Over the past four decades, melanoma has shown a consistent increase in incidence in white populations, becoming one of the most frequent cancers in light skin populations. The incidence rate of this disease varies widely in relation to race, occurring much less commonly in black, Asian, or Hispanic populations. Although white and non-white populations have similar risks of developing plantar melanoma, non-white populations have a greater risk of developing noncutaneous melanomas (e.g., mucosal). Melanoma is now regarded as the fifth most common cancer in men and the sixth most common cancer in women in the United States. The highest recorded incidence of melanoma worldwide is in Australia and New Zealand, with an incidence of 27.3–55.8/100,000 for males and 23.4–41.1/100,000 for females. In the United States the incidence rate is 19.4/100,000 for men and 14.4/100,000 for women. In European countries the incidence rates are lower, being highest in Switzerland and Scandinavian countries. Moreover, they show a north to south gradient, with the highest rates in northern countries. This is probably related to both the increased protection against the sun’s rays of the pigmented skin of southern Europeans and the different pattern of sun exposure (chronic in southern Europeans, intermittent in northern Europeans). In many countries, early detection of primarily thin melanomas and improved survival rates have been observed, especially in young females. However, in most countries the incidence of thick melanomas remains constant or continues to increase, especially in the older age group. Melanoma occurs approximately 1.5 times more often in men than women, and prognosis is slightly better for women, considering other prognostic factors. The anatomic distribution of melanoma is sex-dependent, occurring more often on the trunk in males and on the arms and legs in women. Melanoma can occur at any age but is rare before the age of puberty. The median age at the time of diagnosis ranges between 45 and 55 years, with an increase in incidence after the age of 25 until 50 years.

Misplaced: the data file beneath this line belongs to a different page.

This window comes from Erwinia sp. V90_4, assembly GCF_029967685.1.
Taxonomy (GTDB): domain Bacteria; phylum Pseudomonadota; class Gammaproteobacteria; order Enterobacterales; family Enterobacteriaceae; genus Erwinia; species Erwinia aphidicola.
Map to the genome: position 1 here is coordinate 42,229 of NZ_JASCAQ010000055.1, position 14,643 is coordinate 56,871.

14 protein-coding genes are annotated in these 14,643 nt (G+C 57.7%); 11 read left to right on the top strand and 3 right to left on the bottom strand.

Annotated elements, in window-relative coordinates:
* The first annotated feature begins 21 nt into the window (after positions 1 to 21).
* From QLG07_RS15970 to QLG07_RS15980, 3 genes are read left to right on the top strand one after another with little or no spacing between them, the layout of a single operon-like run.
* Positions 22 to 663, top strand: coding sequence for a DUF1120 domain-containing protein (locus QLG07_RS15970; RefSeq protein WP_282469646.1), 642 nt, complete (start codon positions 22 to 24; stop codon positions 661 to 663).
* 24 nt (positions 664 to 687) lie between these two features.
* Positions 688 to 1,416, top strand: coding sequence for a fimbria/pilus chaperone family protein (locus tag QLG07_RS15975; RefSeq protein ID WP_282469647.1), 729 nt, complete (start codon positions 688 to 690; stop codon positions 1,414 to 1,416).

Current considerations in the epidemiology of melanoma have shown that melanoma results from an unidentified interaction between mutations in various genes and constitutional and/or inherited factors combined with environmental factors, mainly solar ultraviolet (UV) radiations. Exposure to UV is the most important environmental factor predisposing to melanoma in susceptible populations. It is reported that people incurring severe burns in childhood appear to be at higher risk for the development of melanoma in later age.
Iatrogenic exposures, such as immunosuppressive agents and nonsteroidal antiinflammatory drugs, have been studied as additional environmental factors. Well-known host risk factors, such as melanocytic nevi on the skin, skin type, family history, and genetic susceptibility have been validated as risk factors in large-scale association studies. Patients with more than 100 nevi or giant nevi (>20 cm) have an increased risk of melanoma. In addition, genome-wide association studies have revealed genetic loci that underlie the genetic susceptibility of melanoma, some of which are related to known risk factors. Mutations or epigenetic silencing of the cyclin-dependent kinase gene ( CDK ) are linked to 20%–40% of familial melanoma. Other genes involved in familial melanoma carcinogenesis include CDK4 , xeroderma pigmentosum genes and melanocortin 1 receptor gene ( MC1R ). Activating mutations in the BRAF gene have been discovered in over two-thirds of melanomas. Melanomas on skin without chronic sun-induced damage had frequent mutations in BRAF ; in contrast, acral and mucosal melanomas as well as skin melanomas with chronic sun damage are frequently characterized by KIT mutations. These mutations are responsible for cancer cell behavior through mechanisms that are still undefined.